The purpose of this symposium is to discuss the role that being disconnected plays on youth's health behaviors, primarily those that put them at risk for negative sexual health outcomes such as trafficking, unwanted pregnancy, and parenting at young ages and in difficult living situations. The four presentations represent varying methodologies and outcomes. Paper One explores the relationship between parenting and substance use among those experiencing homelessness and the effect of gender on this relationship. Paper Two describes the implementation of a trauma-informed sexual health intervention for homeless youth aimed to increase access to services and contraception in order to decrease the rate of pregnancy. Paper Three qualitatively explores youths' gender identities and sexual orientations in relation to their attitudes and experiences of pregnancy and parenting while homeless. Paper Four outlines the issues related to the disproportionate involvement of child welfare-involved youth to homelessness and subsequent vulnerability to child sex trafficking and commercial sexual exploitation.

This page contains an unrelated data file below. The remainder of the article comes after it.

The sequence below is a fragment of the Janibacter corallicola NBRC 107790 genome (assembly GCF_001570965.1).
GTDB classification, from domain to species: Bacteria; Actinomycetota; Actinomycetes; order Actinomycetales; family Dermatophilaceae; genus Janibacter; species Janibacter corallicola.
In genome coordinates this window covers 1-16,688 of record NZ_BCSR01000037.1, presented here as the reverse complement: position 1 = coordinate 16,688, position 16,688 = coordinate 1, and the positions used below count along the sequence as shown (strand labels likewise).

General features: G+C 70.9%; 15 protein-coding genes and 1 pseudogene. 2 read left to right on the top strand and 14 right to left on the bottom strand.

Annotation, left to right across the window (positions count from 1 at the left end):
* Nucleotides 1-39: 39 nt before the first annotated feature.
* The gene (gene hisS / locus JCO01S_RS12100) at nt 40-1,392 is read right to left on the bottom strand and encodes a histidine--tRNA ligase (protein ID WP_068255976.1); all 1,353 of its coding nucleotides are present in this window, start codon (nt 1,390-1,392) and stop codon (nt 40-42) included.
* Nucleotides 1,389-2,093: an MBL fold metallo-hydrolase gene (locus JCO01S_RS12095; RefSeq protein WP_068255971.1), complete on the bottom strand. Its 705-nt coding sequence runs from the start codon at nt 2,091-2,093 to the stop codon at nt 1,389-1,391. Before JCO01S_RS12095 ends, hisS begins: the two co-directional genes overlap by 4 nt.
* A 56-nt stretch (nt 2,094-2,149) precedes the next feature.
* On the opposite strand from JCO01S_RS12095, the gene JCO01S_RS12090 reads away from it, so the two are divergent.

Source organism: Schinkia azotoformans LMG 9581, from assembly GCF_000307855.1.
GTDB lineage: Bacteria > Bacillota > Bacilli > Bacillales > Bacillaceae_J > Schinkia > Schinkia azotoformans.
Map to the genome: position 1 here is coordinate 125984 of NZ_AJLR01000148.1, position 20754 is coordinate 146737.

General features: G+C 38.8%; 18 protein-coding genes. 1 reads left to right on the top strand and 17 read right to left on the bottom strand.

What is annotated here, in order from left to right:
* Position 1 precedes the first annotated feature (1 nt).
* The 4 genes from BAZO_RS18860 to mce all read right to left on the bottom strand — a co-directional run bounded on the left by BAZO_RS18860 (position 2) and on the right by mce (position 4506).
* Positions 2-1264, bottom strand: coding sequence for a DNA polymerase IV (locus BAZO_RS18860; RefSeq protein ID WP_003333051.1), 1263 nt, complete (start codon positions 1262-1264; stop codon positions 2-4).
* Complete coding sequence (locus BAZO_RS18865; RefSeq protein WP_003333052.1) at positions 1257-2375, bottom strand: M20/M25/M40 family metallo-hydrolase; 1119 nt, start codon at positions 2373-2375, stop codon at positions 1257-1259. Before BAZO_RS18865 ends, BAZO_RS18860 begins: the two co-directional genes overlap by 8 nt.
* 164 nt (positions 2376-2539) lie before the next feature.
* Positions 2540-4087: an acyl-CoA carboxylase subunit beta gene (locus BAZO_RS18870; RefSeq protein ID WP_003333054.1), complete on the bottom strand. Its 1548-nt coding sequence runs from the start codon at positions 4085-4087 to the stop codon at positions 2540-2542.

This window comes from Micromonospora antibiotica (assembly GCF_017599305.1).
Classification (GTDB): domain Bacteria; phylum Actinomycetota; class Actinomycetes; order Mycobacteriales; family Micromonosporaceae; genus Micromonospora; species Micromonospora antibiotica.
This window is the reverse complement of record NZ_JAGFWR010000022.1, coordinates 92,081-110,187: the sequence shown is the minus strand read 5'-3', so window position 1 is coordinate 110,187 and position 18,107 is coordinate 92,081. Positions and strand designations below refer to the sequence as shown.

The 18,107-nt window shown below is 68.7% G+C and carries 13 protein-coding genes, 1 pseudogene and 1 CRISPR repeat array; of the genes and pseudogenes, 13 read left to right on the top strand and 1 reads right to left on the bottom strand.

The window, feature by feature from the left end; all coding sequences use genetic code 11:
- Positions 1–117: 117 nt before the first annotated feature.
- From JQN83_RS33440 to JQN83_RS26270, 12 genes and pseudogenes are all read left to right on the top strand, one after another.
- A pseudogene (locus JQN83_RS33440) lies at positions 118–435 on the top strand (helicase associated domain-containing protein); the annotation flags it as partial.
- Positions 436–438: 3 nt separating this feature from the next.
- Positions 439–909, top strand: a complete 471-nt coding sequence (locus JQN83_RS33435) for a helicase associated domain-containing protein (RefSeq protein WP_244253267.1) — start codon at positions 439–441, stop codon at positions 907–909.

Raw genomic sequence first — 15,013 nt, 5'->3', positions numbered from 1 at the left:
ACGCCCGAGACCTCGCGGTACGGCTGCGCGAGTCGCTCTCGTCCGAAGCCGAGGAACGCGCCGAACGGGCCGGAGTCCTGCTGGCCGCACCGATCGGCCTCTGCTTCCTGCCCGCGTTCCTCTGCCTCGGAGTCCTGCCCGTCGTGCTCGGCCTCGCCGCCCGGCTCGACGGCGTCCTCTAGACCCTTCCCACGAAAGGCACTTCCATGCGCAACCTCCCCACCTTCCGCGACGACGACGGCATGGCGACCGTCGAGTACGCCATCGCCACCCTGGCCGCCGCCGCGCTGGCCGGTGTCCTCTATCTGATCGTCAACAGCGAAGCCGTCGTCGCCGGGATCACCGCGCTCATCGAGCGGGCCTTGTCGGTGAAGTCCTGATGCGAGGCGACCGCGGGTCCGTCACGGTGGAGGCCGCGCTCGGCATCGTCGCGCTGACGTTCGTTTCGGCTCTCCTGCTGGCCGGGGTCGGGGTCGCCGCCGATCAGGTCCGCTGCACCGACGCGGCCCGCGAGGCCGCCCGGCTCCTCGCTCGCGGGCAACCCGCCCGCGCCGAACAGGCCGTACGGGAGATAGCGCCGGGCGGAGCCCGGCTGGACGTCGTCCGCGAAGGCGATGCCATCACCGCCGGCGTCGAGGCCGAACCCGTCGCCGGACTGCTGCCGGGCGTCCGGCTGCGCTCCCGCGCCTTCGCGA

Disconnected youth are characterized by their separation from educational institutions, the workforce, and networks of social support. The most extreme example of this is homeless youth, who face multiple hurdles to reconnection. This symposium presents the need to understand how to engage these youth and those who work with them in interventions in order to facilitate a healthy transition from adolescence to adulthood.